So what does all of this mean for contracting for energy supplies? First be aware that there are risks in any procurement approach. While there is often a desire for a known price, the spot market has traditionally been the cheapest market for electricity in ERCOT over time. But, with wholesale prices that can trade up to $9.00/kWh, short term price volatility can be a budget killer. So many end users opt for a more stable energy price. But for how long? Future market fear can push many buyers to sign long term fixed price agreements, which could end up costing the buyer more money and being in a contract that is far above the current prices. The point to remember is that all approaches and options carry risk. Some are bad for the buyer if future prices increase and some are bad for the buyer if future prices decrease. But one thing is always true. The longer into the future you make a decision to fix your energy price, the risker that decision becomes.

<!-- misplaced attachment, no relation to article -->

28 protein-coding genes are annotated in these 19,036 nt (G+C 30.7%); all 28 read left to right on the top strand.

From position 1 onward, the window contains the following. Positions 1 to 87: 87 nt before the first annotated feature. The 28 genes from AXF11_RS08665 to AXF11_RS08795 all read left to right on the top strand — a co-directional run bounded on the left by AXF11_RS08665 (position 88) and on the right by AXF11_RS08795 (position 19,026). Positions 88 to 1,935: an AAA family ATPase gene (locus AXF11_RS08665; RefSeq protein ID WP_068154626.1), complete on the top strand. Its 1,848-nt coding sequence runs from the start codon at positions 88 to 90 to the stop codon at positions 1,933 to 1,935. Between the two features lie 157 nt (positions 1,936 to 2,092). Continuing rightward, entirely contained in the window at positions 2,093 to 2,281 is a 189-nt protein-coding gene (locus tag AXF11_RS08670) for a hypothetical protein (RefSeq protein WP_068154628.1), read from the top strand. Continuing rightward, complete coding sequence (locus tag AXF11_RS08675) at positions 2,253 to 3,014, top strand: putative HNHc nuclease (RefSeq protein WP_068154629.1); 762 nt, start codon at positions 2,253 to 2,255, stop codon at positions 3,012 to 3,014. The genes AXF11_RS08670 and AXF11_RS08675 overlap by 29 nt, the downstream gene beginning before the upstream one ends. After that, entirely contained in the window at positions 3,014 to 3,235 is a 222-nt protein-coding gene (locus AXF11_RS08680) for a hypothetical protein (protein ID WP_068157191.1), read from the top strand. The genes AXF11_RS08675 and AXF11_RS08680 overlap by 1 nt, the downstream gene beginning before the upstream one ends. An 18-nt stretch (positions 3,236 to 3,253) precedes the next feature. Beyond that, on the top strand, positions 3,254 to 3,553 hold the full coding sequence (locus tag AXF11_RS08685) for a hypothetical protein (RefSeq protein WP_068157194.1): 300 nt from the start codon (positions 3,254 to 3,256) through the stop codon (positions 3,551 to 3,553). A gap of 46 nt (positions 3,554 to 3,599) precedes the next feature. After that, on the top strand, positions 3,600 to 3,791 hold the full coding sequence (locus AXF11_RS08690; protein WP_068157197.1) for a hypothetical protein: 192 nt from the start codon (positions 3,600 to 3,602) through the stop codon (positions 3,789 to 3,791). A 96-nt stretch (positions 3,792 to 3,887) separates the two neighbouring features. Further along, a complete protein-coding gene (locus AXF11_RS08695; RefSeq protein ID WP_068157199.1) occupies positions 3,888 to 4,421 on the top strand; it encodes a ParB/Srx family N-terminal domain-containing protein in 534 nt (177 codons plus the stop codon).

So what should cities do? Let’s start by taking a quick review of the benefits and risks of differing approaches.
Long Term Fixed Price Contract
A long term fixed price contract has two primary potential benefits. One is future price certainty. There is no certainty that a fixed price that looks attractive today will be market competitive or even a reasonably acceptable price in later years. Second is future supplier certainty. Not having to set up a new supplier and learn how to interact with that supplier to perform routine functions such as outage control, setting up new accounts, etc. is certainly a positive.